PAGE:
Frederick Crews has a loyalty of preoccupation rare in a literary academic. His attacks on Sigmund Freud began way back in the mid-1970s with his publicly proclaimed conversion away from the Freudian literary criticism he practiced at the time. Since then his assault has drawn sustenance from a variety of revisionist Freud sleuths and scholars. High among the sleuths is the tireless Peter Swales, a onetime assistant to the Rolling Stones and a follower of the cultish G.I. Gurdjieff, who grew interested in Freud because of his cocaine use and sniffed out all manner of facts about the originals of his cases and his supposed affair with his sister-in-law. The scholars include more academic thinkers whose conclusions about Freud don’t always agree with Crews’s, whatever their arguments with Freud’s practice or writings. Like Karl Popper or Adolf Grünbaum, they may also question Freud’s status as a scientist—whether he was one at all, or whether his claims are sufficiently supported by empirical evidence.
Crews’s 746-page biography, Freud: The Making of an Illusion, damning and mesmerizing by turns, is about the young Freud and reaches The Interpretation of Dreams only on page 543, allowing just a few brief glimpses into the second part of his life. It marks the zenith of what has become Crews’s crusade “to put an end to the myth of psychoanalysis and its creator” by stripping Freud of both his empiricist credentials and the image of a “lone explorer possessing courageous perseverance, deductive brilliance, tragic insight, and healing power,” a series of attributes Crews finds in Freud’s own self-portrayal and in Ernest Jones’s landmark biography (1953–1957).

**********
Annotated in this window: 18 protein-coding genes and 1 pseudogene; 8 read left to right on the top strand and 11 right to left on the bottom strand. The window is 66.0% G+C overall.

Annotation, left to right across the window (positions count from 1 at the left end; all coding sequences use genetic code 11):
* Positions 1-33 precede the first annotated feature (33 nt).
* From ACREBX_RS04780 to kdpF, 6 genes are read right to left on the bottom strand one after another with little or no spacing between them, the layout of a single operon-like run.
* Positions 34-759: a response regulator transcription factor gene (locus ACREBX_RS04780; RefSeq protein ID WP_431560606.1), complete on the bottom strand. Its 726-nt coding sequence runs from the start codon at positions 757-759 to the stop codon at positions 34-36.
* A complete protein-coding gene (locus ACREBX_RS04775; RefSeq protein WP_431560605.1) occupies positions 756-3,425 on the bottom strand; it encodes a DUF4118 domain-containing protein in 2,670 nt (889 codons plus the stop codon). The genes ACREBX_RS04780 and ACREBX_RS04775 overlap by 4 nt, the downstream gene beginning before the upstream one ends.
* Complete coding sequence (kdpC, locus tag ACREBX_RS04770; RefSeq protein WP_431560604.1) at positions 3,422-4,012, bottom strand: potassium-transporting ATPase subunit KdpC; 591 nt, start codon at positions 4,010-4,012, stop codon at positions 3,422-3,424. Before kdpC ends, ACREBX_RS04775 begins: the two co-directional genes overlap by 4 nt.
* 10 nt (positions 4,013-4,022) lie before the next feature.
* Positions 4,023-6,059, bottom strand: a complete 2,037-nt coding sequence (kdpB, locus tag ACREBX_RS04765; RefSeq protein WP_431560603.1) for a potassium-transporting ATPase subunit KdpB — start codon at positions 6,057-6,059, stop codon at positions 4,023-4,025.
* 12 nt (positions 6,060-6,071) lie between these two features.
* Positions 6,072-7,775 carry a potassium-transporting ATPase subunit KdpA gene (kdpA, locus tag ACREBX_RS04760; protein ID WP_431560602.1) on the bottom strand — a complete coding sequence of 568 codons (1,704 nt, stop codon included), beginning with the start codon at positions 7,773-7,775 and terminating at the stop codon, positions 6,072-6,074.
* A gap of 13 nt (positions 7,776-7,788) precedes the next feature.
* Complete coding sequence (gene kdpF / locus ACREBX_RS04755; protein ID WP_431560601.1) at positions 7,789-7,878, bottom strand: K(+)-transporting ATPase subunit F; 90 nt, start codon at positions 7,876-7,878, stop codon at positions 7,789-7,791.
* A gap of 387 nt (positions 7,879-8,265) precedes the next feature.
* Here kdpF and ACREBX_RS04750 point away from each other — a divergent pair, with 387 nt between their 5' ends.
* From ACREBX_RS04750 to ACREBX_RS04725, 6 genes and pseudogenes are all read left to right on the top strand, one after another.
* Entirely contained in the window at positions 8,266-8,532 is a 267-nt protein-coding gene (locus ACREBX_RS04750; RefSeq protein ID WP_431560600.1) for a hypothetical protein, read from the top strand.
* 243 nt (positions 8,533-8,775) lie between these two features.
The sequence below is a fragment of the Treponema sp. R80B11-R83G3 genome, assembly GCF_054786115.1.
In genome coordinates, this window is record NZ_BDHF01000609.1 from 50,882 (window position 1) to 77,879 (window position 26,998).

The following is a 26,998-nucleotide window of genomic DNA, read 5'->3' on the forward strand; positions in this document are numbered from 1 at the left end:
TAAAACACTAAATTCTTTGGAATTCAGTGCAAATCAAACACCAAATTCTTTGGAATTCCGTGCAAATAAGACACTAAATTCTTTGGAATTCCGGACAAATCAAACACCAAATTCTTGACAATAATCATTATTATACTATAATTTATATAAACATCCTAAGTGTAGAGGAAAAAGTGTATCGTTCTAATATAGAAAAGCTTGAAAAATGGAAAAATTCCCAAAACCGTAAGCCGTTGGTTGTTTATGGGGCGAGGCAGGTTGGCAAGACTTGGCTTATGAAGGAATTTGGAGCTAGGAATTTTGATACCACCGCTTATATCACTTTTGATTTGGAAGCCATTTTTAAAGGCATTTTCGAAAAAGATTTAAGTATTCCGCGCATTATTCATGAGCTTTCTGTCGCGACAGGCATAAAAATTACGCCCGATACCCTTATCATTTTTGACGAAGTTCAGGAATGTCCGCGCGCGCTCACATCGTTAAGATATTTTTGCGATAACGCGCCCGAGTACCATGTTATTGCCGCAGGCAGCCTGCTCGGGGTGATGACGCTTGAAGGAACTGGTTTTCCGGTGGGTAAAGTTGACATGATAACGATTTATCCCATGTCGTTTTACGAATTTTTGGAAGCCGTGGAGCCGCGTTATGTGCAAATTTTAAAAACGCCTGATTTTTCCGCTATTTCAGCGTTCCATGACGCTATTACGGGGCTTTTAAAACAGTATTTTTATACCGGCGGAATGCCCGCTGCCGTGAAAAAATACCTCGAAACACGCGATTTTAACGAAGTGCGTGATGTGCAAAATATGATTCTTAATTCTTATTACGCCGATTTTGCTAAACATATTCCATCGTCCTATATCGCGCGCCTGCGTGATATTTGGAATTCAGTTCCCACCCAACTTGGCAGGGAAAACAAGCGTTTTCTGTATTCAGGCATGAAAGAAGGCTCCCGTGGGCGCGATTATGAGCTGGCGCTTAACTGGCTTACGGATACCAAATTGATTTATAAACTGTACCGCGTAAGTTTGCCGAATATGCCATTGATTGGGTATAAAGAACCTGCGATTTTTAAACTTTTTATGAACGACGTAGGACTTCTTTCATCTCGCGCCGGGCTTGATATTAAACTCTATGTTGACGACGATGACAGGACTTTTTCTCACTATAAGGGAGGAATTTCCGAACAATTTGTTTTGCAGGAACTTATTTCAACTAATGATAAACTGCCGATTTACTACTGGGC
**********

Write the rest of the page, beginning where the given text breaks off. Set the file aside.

The idealization of Freud the man that Crews is so keen to prove a blinding illusion is hardly prevalent. Most scholars, commentators, and even analysts don’t need it to make use of Freud’s insights into the opacity and unpredictability of the human mind, or the ways in which love and hate coexist, or how our childhoods echo through us, sometimes trapping us, or how our identifications with early figures in our lives shape the complicated humans we become. Or perhaps most important, how much we share with those whom we casually label with the many diagnoses in the Diagnostic and Statistical Manual of Mental Disorders (DSM).
Jones himself, by the time he wrote his biography of Freud, had shifted his theoretical allegiances to Melanie Klein, the Hungarian analyst who so influenced the British Pychoanalytic Society. Indeed, the Freud illusion was only prevalent in the United States from the 1950s until about 1968. At that time, Freud was taken up first by liberal then by radical intellectuals like Herbert Marcuse; and Freudian therapy, in an American translation, formed part of psychiatric training. Freud, who had died in 1939, became an often comic know-it-all figure in popular culture. Ironically, despite this “fame,” in 1956, the year of his centenary, there were only 942 card-carrying psychoanalysts in the…
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